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STANLEY B. KOWALSKI
Professor of Physics, Emeritus
PHONE: (617) 253-4288
ASSISTANT: Joanne Gregory (617) 253-7062
Area of Physics:
Professor Kowalski's current research program is centered on parity violation experiments using longitudinally polarized high energy electron scattering. The measurements are carried out in Mainz Germany and Jefferson laboratory in the United States. These studies have been under way for more than a decade and have two main goals. One goal is to probe the strangequark structure of the nucleon. A series of measurements now show that the contribution of strange quarks to the charge and magnetic moment of the proton is close to zero. The second goal is to make a precise measurement of the weak charge of the proton. This would measure sin2 θW and be sensitive to new physics beyond the Standard Model at energy scales greater than 5 TeV LHC energies. Initial preliminary results show that the weak charge is consistent with predictions of the Standard Model.
Prof. Stanley Kowalski was born in Saskatchewan, Canada. He received his BE (1957) in Engineering Physics and an MS (1958) in Physics from the University of Saskatchewan. He came to MIT as a graduate student in 1958 and received his PhD in Physics from MIT in 1963. He joined the faculty in the MIT Department of Physics in 1964, progressing to Professor of Physics in 1985. In 1991 he was appointed Director of the William H. Bates Linear Accelerator Center and was responsible for managing the research program at this DOE university facility.
Prof. Kowalski’s career at MIT was centered on accelerator physics and nuclear physics research. In the late 60’s, he focused his efforts on the design, construction, commissioning and operation of the new Bates 1 GeV electron linear accelerator. This also included the design of the spectrometer systems which were at the heart of the nuclear physics program. He led several efforts to design and develop magnetic spectrometer systems for use in nuclear research and for medical applications. He invented unique analytic tools which greatly facilitated the design of such instruments. One important set of instruments pioneered the use of energy-loss spectrometry for electron scattering with very high resolution (10-4 Δp/p) at high luminosity. Research operations at Bates began in 1973 and the laboratory set the world standards in high resolution electron scattering throughout the 70’s.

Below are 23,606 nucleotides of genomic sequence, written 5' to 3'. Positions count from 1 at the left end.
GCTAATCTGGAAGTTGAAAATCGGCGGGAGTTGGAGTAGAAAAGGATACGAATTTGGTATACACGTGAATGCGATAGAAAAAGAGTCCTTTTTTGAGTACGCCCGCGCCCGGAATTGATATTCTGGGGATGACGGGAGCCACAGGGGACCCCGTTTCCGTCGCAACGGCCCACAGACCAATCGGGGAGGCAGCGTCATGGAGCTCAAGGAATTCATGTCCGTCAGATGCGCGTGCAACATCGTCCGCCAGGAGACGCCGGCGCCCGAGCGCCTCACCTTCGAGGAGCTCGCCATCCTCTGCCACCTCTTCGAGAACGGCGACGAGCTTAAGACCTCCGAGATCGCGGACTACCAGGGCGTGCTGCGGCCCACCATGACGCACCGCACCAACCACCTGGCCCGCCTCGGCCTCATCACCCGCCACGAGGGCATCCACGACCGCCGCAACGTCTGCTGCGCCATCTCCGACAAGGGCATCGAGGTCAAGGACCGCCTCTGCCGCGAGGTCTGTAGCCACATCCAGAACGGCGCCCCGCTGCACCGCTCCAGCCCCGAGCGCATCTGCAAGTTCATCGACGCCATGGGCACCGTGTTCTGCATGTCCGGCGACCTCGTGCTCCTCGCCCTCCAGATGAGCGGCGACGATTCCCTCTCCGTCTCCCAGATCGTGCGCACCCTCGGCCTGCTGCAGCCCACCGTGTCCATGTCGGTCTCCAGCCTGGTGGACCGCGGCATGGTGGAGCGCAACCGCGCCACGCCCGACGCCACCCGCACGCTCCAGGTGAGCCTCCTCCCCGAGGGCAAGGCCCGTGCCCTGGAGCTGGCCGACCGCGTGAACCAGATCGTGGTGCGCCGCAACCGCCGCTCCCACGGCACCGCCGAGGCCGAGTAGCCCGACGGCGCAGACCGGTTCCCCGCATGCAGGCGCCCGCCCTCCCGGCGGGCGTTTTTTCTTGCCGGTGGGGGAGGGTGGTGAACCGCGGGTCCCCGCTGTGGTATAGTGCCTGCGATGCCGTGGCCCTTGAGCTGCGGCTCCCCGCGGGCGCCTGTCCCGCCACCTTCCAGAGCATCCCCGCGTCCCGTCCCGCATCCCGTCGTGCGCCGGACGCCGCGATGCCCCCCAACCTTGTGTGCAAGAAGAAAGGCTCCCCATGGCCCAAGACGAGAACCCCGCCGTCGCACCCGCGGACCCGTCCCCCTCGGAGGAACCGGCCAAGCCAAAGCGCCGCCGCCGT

In the early 80’s, Bates pioneered the use of polarized electron beams which were used to probe nucleon and nuclear structure. This new development revolutionized the field of electron scattering studies in the world. It allowed physicists to probe very small amplitudes sensitive to the proton and neutron charge and magnetic distributions, strangeness content of the nucleon and also provided very sensitive tests of the Standard Model at the energy level of the Large Hadron Collider (LHC).
During the past twenty years Prof. Kowalski concentrated his research efforts on longitudinally polarized electron scattering studies. A leading experiment was SAMPLE started at MIT-Bates in 1990. This was an experiment measuring parity violation. Such measurements were also later continued at Jefferson Lab and at Guttenberg University in Mainz, Germany. These studies had two main goals. One goal was to probe the strange quark structure of the nucleon. A series of measurements now show that the contribution of strange quarks to the charge and magnetic moment of the proton is close to zero. The second goal was to make a precise measurement of the weak charge of the proton. This would measure sin2 θW at low Q2 and could be sensitive to new physics beyond the Standard Model at energy scales greater than 5 TeV, LHC energies. Initial results show that the weak charge is consistent with predictions of the Standard Model. The measurements were particularly challenging with measured asymmetries at the level of 350 ppb. The success of this experiment now points to a very challenging future measurement of the weak charge of the electron where the expected asymmetries are two orders of magnitude smaller.
In addition to his research, Prof. Kowalski devoted substantial efforts to his classroom teaching and supervision of undergraduate and graduate students and post-docs. Physics courses included both undergraduate and graduate classes. There were both large lecture courses and smaller sections as well. A large class like 8.01, Classical Mechanics, includes up to 700 students. He always enjoyed teaching and his educational involvement with MIT students.
Prof. Kowalski has served as a member of several Institute advisory committees and many national and international review committees for government agencies and several scientific institutions. These included major projects such as the SLAC B-Factory and the MSU Facility for Radioactive Ion Beams for DOE and NSF. The first was an unqualified scientific success and the latter is currently under construction. Additionally, he organized and chaired several national and international physics conferences. He received a Humbolt Fellowship and is a Fellow of the American Physical Society (APS).
Last updated on August 4, 2015 9:54 AM